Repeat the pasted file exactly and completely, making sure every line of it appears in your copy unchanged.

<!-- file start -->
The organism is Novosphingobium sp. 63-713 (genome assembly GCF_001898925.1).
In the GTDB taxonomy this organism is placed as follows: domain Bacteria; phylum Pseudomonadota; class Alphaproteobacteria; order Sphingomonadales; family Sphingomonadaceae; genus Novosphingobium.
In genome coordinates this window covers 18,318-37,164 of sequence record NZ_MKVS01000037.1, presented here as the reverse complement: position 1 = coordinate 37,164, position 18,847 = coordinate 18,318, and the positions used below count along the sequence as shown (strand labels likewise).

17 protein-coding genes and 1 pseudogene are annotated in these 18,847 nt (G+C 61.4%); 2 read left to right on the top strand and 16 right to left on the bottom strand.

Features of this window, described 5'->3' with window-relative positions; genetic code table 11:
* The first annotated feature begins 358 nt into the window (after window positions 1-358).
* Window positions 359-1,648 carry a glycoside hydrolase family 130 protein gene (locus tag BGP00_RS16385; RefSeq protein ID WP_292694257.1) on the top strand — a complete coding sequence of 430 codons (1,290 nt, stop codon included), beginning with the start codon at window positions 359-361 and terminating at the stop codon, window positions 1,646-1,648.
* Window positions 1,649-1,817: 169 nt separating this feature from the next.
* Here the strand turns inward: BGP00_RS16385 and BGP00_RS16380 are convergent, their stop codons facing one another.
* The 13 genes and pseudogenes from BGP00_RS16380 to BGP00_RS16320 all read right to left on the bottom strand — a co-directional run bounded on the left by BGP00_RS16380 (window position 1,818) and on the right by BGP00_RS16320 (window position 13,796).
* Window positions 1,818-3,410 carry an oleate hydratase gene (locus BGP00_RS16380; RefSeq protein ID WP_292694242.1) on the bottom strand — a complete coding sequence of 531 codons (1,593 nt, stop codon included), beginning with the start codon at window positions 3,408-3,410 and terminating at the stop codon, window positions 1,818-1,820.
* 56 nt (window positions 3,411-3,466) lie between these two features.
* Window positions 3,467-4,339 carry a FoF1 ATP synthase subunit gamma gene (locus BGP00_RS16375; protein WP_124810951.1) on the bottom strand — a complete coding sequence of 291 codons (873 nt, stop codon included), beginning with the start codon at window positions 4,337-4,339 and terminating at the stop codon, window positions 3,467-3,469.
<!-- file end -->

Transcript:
The organism is Novosphingobium sp. 63-713 (genome assembly GCF_001898925.1).
In the GTDB taxonomy this organism is placed as follows: domain Bacteria; phylum Pseudomonadota; class Alphaproteobacteria; order Sphingomonadales; family Sphingomonadaceae; genus Novosphingobium.
In genome coordinates this window covers 18,318-37,164 of sequence record NZ_MKVS01000037.1, presented here as the reverse complement: position 1 = coordinate 37,164, position 18,847 = coordinate 18,318, and the positions used below count along the sequence as shown (strand labels likewise).

17 protein-coding genes and 1 pseudogene are annotated in these 18,847 nt (G+C 61.4%); 2 read left to right on the top strand and 16 right to left on the bottom strand.

Features of this window, described 5'->3' with window-relative positions; genetic code table 11:
* The first annotated feature begins 358 nt into the window (after window positions 1-358).
* Window positions 359-1,648 carry a glycoside hydrolase family 130 protein gene (locus tag BGP00_RS16385; RefSeq protein ID WP_292694257.1) on the top strand — a complete coding sequence of 430 codons (1,290 nt, stop codon included), beginning with the start codon at window positions 359-361 and terminating at the stop codon, window positions 1,646-1,648.
* Window positions 1,649-1,817: 169 nt separating this feature from the next.
* Here the strand turns inward: BGP00_RS16385 and BGP00_RS16380 are convergent, their stop codons facing one another.
* The 13 genes and pseudogenes from BGP00_RS16380 to BGP00_RS16320 all read right to left on the bottom strand — a co-directional run bounded on the left by BGP00_RS16380 (window position 1,818) and on the right by BGP00_RS16320 (window position 13,796).
* Window positions 1,818-3,410 carry an oleate hydratase gene (locus BGP00_RS16380; RefSeq protein ID WP_292694242.1) on the bottom strand — a complete coding sequence of 531 codons (1,593 nt, stop codon included), beginning with the start codon at window positions 3,408-3,410 and terminating at the stop codon, window positions 1,818-1,820.
* 56 nt (window positions 3,411-3,466) lie between these two features.
* Window positions 3,467-4,339 carry a FoF1 ATP synthase subunit gamma gene (locus BGP00_RS16375; protein WP_124810951.1) on the bottom strand — a complete coding sequence of 291 codons (873 nt, stop codon included), beginning with the start codon at window positions 4,337-4,339 and terminating at the stop codon, window positions 3,467-3,469.